Decided March 13, 1967.
The Court of Appeals' holding that the former Missouri practice of deciding direct criminal appeals by convicted indigents without the appointment of appellate counsel is invalid under Douglas v. California, 372 U.S. 353, is affirmed. The assistance of appellate counsel is an advantage which may not be denied to a criminal defendant, solely because of indigency, on the only appeal which the State affords him as a matter of right; and when a defendant whose indigency and desire to appeal are manifest does not have the services of his trial counsel on appeal, knowing waiver cannot be inferred from his failure specifically to request appointment of appellate counsel.
Certiorari granted; 363 F.2d 154, affirmed.
Norman H. Anderson, Attorney General of Missouri, and J. Gordon Siddens and Howard L. McFadden, Assistant Attorneys General, for petitioner.
Petitioner seeks certiorari from a judgment of the Court of Appeals holding invalid under the doctrine of Douglas v. California, 372 U.S. 353, the State of Missouri's former practice of deciding direct criminal appeals by convicted indigent defendants without the appointment of appellate counsel. We grant the writ of certiorari and, for the reasons below, we affirm.
Under Missouri criminal practice, a convicted defendant's motion for new trial must set forth in detail his specific grounds for relief; and in general, a Missouri appellate court may not consider on appeal questions which were not first presented to the trial court in a motion for new trial. See State v. Mallory, 336 S.W.2d 383 (Mo.Sup.Ct.), cert. denied, 364 U.S. 852; State v. Davis, 251 S.W.2d 610, 615-616 (Mo.Sup.Ct.); Mo. Sup.Ct. Rule Crim. Proc. 27.20. Prior to March 1, 1964, Missouri had no rule requiring appointment of appellate counsel for indigent defendants. If trial counsel filed a motion for new trial and notice of appeal and then withdrew from the case, the Supreme Court of Missouri would require preparation of the transcript for appeal and then would consider the questions raised by the motion for new trial on the basis of pro se briefs by the defendant-appellant, or on no briefs at all. This is what occurred in this case. We agree with the Court of Appeals that this procedure violated respondent's Fourteenth Amendment rights, as defined in Douglas, even though respondent's trial counsel filed the notice of appeal and a motion for new trial which specifically designated the issues which could be considered on direct appeal. The assistance of appellate counsel in preparing and submitting a brief to the appellate court which defines the legal principles upon which the claims of error are based and which designates and interprets the relevant portions of the trial transcript may well be of substantial benefit to the defendant. This advantage may not be denied to a criminal defendant, solely because of his indigency, on the only appeal which the State affords him as a matter of right.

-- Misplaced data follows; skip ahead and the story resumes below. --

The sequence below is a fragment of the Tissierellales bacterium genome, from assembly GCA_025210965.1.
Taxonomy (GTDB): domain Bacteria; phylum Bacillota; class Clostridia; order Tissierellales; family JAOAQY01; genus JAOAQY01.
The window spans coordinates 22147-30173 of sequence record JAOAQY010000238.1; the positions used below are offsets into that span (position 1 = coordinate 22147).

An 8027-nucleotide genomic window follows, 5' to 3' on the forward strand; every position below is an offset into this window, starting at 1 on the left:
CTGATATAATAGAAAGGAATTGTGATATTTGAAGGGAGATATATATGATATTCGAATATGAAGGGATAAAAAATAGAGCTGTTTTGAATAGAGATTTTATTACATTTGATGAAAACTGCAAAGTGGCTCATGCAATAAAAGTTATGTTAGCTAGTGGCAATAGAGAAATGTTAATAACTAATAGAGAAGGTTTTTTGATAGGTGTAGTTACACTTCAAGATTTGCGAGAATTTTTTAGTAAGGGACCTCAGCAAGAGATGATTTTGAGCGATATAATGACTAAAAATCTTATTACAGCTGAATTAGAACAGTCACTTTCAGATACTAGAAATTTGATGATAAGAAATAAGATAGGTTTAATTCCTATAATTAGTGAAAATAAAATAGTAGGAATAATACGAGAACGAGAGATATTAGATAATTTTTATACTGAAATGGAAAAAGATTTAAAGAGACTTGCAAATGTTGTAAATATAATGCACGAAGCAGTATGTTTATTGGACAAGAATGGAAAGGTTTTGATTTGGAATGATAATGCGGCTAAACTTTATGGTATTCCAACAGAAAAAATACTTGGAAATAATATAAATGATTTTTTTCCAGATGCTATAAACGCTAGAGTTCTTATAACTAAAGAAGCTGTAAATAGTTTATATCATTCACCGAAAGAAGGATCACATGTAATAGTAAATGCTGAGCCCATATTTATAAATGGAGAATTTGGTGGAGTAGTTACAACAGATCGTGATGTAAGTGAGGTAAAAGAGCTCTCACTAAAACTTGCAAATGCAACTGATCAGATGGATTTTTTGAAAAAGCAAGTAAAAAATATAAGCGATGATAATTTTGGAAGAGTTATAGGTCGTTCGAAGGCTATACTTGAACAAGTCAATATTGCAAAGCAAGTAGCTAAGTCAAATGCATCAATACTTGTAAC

On July 9, 1963, after the Douglas decision, Missouri altered its appellate practice by adding Subsection (c) to Rule 29.01 of the Supreme Court's Rules of Criminal Procedure, effective March 1, 1964: "(c) When a defendant is convicted of a felony, is sentenced therefor and desires to appeal, if it appears from a showing of indigency that the defendant is unable to employ counsel the trial court shall appoint counsel to represent him upon such appeal; such counsel may, in the discretion of the court, be the same counsel who represented the defendant at the trial or other counsel."
Petitioner contends that, since the District Court did not hold a hearing to determine whether respondent actually requested the appointment of appellate counsel, the record as it presently exists does not support the Court of Appeals' express conclusion that respondent did make such a request. Respondent included in the appendix to his petition to the District Court a copy of the full transcript of his Missouri trial, the accuracy of which petitioner does not contest. We think the documents contained in this transcript demonstrate that respondent did indicate to the Missouri courts his desire for counsel on appeal. But even if such a request had not been made, we do not think its absence would amount to a waiver of respondent's rights. It is now settled "that where the assistance of counsel is a constitutional requisite, the right to be furnished counsel does not depend on a request." Carnley v. Cochran, 369 U.S. 506, 513. When a defendant whose indigency and desire to appeal are manifest does not have the services of his trial counsel on appeal, it simply cannot be inferred from defendant's failure specifically to request appointment of appellate counsel that he has knowingly and intelligently waived his right to the appointment of appellate counsel.